25, 50 and 75 Years Ago

July 26, 2021

August 5, 1996

BELFAST — The crisis of British rule in Northern Ireland intensified as nationalists staunchly resisted rightist marches through their streets and the intimidation of their communities.

On July 12 in Derry, the police fired 1,000 plastic bullets at Catholic protesters, injuring 200. In 1969 resistance to pogroms like these led to the British Army being sent to Northern Ireland, beginning 27 years of direct occupation.

The nationalist demonstration was in protest to the police decision to allow Orange Order marches through Catholic areas July 12. Signs held by the protesters here July 14 included, “Stand up for nationalists against Orange bigotry,” “End the nationalist nightmare in the six counties,” referring to the part of Ireland ruled by Britain, “We are not second-class citizens,” and “Reroute sectarian marches.”

July 30, 1971

President Nixon’s decision to visit China and meet with its leaders marks a new stage in U. S. imperialism’s relations with China. Those who have defended the Chinese revolution against its imperialist foes, as the Militant has done, will welcome the fact that Washington has finally been compelled to recognize the People’s Republic of China.

Nixon has been feeling sharp effects from the combined blows of the Indochinese people and the U.S. antiwar movement. Negotiations between Washington and Peking will likely lead to agreements at the expense of the Indochinese revolution.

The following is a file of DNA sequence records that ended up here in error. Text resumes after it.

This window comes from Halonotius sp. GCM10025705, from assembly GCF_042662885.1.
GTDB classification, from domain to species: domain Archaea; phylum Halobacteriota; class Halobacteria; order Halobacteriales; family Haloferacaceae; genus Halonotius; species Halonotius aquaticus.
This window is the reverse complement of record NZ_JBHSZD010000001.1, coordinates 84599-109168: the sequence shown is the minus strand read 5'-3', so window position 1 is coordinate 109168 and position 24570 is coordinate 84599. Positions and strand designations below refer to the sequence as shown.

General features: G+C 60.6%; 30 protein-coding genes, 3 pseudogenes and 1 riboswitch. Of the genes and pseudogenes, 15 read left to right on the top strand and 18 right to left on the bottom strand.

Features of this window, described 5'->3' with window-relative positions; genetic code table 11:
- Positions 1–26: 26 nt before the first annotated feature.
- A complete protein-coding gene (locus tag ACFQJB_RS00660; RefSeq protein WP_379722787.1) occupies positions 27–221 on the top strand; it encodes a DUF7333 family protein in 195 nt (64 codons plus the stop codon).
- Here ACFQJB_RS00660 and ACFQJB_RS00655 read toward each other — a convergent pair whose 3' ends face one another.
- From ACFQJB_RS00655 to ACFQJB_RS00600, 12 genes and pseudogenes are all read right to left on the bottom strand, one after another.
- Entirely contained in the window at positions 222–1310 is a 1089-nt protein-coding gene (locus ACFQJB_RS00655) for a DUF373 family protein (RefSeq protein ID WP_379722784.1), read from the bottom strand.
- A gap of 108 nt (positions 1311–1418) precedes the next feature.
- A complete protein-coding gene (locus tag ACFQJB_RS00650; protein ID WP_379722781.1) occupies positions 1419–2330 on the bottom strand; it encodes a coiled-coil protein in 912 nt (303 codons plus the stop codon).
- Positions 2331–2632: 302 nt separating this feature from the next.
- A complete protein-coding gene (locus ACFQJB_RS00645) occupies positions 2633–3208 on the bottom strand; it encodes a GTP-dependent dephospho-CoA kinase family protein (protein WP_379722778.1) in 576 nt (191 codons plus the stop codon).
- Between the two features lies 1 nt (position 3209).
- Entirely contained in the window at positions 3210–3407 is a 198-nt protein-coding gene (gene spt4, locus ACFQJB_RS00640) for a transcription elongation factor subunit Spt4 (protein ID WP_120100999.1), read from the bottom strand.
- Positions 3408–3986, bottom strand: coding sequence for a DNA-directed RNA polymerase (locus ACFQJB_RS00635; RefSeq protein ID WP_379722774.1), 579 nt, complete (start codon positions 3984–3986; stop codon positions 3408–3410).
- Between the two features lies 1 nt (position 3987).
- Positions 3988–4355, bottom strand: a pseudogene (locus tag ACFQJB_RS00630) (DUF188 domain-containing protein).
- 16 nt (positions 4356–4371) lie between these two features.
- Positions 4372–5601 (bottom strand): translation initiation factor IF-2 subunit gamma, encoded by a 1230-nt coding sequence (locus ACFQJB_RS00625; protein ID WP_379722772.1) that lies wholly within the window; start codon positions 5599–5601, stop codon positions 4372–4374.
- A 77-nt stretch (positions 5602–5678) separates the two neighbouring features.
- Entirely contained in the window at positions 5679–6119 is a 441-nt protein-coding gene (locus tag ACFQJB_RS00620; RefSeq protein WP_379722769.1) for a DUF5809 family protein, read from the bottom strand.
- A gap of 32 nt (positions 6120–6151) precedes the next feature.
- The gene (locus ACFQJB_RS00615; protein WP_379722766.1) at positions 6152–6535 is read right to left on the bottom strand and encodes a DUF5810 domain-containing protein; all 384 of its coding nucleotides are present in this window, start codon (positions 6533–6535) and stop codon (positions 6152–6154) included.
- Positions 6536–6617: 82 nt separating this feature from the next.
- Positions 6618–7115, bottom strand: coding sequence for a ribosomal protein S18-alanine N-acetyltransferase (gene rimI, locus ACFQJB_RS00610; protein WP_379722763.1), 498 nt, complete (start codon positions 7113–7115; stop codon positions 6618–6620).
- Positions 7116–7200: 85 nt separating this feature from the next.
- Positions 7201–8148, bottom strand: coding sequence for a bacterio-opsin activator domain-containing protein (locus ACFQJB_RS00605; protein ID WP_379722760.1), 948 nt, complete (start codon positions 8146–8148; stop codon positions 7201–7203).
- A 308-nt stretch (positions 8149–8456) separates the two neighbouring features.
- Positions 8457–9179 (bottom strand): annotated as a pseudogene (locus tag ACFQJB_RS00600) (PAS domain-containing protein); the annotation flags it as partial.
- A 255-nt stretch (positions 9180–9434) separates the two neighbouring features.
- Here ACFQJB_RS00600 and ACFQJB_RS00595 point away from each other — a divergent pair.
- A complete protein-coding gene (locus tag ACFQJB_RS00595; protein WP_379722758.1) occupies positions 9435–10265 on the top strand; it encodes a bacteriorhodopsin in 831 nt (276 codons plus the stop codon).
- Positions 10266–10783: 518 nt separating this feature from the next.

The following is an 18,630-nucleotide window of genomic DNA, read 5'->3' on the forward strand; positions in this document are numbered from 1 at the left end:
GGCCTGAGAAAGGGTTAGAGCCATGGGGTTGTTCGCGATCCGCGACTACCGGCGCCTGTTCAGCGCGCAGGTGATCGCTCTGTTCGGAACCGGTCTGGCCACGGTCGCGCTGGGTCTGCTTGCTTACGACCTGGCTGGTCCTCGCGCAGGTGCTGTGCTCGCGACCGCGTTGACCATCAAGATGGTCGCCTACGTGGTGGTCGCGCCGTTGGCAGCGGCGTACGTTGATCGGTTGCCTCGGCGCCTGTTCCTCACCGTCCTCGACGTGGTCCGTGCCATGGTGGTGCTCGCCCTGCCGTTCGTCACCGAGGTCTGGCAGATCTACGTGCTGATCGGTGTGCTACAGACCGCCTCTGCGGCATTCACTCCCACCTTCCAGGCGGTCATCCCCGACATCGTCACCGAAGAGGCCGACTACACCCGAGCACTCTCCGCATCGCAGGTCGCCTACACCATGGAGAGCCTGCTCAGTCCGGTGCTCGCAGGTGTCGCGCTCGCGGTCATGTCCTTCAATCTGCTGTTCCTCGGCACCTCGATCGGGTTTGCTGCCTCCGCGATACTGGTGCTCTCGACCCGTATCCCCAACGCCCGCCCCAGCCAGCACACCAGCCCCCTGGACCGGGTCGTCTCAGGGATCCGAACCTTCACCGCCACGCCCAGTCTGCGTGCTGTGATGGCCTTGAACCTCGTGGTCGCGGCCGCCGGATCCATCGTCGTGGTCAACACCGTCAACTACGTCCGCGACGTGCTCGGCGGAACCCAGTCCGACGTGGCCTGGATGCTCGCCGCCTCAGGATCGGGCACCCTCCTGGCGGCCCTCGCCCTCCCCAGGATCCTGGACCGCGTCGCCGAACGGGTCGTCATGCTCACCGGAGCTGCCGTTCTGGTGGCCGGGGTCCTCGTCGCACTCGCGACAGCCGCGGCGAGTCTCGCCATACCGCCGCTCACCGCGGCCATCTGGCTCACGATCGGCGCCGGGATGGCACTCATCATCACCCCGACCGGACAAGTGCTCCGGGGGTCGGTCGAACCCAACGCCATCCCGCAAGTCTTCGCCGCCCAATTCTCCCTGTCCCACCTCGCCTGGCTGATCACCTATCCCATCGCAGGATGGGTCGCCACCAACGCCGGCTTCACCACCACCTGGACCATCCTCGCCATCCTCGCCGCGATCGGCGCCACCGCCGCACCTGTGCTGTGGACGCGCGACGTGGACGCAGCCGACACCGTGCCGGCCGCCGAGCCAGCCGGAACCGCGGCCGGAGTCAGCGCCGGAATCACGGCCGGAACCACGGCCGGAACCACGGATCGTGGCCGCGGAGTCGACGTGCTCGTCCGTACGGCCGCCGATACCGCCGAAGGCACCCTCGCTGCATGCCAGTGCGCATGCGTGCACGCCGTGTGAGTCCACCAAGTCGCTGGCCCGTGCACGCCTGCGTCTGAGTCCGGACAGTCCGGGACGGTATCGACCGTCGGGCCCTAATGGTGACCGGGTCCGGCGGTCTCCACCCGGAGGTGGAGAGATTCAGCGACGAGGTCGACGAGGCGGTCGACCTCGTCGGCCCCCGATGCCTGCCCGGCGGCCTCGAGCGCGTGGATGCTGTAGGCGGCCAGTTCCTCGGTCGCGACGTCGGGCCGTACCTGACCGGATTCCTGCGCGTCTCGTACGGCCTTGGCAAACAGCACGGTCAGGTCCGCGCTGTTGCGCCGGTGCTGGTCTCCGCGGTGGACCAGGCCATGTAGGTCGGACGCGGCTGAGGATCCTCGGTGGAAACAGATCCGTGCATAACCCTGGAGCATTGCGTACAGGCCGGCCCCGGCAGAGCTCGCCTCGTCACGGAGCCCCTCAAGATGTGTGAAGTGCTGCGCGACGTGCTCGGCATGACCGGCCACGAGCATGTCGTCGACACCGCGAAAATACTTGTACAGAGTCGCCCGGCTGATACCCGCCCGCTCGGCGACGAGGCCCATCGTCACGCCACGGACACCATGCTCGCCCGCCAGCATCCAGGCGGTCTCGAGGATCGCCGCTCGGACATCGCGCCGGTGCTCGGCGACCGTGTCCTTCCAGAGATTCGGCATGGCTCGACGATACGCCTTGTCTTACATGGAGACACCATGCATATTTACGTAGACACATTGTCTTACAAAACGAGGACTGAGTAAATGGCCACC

The Vietnamese had bitter experience with such a “compromise between the big powers” in 1954 when the Geneva conference divided their country after they had defeated the French. Mass actions around “Out Now!” is the best reply to all schemes to prolong the war.

July 27, 1946

DETROIT, July 16 — Answering the call of the United Automobile Workers for a protest against rising prices, more than 100,000 workers flowed into the streets in the largest mass rally in Detroit’s history. Despite the threats of the bosses to discipline workers who quit their plants before closing time, tens of thousands of workers downed tools at 2 p.m. to take their place in the march.

The most enthusiasm was shown when UAW Secretary Treasurer George Addes hinted that the auto union at its next Executive Board meeting would ask for a wage increase unless prices were stabilized.

The Socialist Workers Party placards stood out in the great mass of signs. Among the slogans were: “For A Labor Party Now!” “For Automatic Wage Increases To Meet Price Increases.” “For A United National Labor Conference To Fight The Anti-Labor Drive.”